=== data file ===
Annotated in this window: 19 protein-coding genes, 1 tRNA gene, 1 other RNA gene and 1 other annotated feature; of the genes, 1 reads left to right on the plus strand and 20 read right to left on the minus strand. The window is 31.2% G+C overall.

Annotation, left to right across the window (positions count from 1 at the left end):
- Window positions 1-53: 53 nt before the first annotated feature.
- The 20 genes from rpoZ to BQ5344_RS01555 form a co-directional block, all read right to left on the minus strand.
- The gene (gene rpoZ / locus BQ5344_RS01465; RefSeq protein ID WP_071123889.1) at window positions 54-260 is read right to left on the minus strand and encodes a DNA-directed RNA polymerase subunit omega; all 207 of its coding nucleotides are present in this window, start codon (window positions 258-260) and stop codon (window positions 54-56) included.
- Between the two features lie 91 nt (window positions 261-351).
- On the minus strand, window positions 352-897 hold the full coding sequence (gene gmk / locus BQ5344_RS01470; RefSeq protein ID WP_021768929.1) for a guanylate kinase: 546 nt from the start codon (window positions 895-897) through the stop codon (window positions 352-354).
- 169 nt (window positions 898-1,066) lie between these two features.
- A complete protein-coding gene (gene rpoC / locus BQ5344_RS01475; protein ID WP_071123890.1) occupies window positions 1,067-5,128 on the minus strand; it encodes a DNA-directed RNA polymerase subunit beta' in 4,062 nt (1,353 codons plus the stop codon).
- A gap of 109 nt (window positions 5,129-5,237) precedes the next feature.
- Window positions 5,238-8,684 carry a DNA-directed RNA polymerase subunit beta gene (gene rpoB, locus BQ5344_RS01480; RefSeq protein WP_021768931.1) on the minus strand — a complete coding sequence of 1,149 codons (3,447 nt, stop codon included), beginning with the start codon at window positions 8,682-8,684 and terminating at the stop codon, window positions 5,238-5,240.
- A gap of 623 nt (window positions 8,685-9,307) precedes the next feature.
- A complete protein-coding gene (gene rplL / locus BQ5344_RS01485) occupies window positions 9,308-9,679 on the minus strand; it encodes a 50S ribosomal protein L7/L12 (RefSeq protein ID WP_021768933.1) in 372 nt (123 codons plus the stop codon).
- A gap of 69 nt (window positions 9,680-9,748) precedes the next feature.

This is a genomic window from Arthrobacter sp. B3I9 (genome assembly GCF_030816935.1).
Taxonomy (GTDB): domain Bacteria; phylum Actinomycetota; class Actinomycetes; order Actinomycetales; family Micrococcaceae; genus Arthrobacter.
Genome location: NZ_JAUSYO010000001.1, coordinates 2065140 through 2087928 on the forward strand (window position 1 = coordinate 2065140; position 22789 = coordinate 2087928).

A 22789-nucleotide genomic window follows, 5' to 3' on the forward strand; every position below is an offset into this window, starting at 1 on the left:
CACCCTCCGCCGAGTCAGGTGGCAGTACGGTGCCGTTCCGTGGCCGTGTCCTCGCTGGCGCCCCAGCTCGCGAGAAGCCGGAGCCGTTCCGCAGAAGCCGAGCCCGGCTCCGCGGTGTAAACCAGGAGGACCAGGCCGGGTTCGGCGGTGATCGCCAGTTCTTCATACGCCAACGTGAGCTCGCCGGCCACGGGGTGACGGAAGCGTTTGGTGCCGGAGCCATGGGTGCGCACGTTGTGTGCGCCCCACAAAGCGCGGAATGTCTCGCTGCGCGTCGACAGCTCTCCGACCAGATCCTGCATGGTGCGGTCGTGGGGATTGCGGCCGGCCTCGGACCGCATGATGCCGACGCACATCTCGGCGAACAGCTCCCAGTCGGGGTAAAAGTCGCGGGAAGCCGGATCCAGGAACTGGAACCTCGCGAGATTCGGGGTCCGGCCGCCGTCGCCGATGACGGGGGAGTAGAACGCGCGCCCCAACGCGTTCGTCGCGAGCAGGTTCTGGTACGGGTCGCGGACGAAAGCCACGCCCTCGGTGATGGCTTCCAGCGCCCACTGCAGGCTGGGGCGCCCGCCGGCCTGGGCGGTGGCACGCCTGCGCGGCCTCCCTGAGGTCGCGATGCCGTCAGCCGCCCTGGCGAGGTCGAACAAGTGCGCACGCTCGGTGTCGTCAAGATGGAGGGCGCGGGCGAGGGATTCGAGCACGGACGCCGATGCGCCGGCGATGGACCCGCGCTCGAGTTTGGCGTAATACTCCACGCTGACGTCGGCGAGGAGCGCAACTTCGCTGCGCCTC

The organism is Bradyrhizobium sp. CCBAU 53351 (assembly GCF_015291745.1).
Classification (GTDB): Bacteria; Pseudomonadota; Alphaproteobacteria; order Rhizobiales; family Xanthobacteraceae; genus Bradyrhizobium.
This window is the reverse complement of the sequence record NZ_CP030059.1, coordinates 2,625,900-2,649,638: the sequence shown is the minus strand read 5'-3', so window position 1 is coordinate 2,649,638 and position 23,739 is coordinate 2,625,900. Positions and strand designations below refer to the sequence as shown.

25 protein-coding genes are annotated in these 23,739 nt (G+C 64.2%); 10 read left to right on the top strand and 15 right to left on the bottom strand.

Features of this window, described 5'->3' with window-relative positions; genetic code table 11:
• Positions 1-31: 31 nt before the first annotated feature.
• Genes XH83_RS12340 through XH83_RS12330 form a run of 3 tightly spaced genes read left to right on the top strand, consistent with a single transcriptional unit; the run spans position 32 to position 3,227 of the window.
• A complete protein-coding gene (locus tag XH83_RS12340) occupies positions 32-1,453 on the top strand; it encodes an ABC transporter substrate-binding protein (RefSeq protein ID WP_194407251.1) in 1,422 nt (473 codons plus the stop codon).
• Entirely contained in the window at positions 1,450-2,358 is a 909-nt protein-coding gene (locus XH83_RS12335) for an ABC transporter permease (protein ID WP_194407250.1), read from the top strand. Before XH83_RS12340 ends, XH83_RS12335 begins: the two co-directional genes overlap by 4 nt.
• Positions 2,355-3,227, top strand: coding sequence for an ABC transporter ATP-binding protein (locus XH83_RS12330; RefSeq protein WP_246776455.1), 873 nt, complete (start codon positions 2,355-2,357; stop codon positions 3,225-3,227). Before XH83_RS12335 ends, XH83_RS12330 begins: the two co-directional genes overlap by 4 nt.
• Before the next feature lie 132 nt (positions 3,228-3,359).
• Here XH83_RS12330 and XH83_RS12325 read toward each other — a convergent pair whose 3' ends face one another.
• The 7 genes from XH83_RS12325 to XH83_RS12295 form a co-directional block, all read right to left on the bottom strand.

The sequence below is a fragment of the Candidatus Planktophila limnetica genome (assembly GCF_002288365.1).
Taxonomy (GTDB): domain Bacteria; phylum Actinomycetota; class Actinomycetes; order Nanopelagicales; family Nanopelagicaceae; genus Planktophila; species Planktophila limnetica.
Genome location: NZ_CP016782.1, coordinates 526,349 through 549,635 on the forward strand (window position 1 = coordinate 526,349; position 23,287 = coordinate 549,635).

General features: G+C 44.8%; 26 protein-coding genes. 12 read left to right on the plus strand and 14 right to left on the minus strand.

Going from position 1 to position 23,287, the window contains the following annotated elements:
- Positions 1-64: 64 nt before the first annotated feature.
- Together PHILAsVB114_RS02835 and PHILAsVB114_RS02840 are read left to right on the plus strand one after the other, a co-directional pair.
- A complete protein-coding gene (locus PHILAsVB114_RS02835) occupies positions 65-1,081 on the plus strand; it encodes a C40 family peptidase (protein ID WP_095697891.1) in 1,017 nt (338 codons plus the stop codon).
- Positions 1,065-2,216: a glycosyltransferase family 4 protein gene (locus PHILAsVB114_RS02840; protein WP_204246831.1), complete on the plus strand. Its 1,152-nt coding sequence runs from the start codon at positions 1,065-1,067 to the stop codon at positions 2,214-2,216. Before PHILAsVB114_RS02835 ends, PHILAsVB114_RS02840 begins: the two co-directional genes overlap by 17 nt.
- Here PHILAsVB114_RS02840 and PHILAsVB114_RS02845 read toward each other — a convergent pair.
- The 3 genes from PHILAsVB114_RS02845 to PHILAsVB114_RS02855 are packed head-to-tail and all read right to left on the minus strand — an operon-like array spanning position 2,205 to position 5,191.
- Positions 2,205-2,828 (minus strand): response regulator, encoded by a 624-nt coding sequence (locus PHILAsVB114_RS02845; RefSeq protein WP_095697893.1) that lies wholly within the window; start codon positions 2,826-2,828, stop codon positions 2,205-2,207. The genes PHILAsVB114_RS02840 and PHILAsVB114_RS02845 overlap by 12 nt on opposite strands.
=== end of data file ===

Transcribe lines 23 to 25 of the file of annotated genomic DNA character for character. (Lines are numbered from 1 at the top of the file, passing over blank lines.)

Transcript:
25 protein-coding genes are annotated in these 23,739 nt (G+C 64.2%); 10 read left to right on the top strand and 15 right to left on the bottom strand.

Features of this window, described 5'->3' with window-relative positions; genetic code table 11:
• Positions 1-31: 31 nt before the first annotated feature.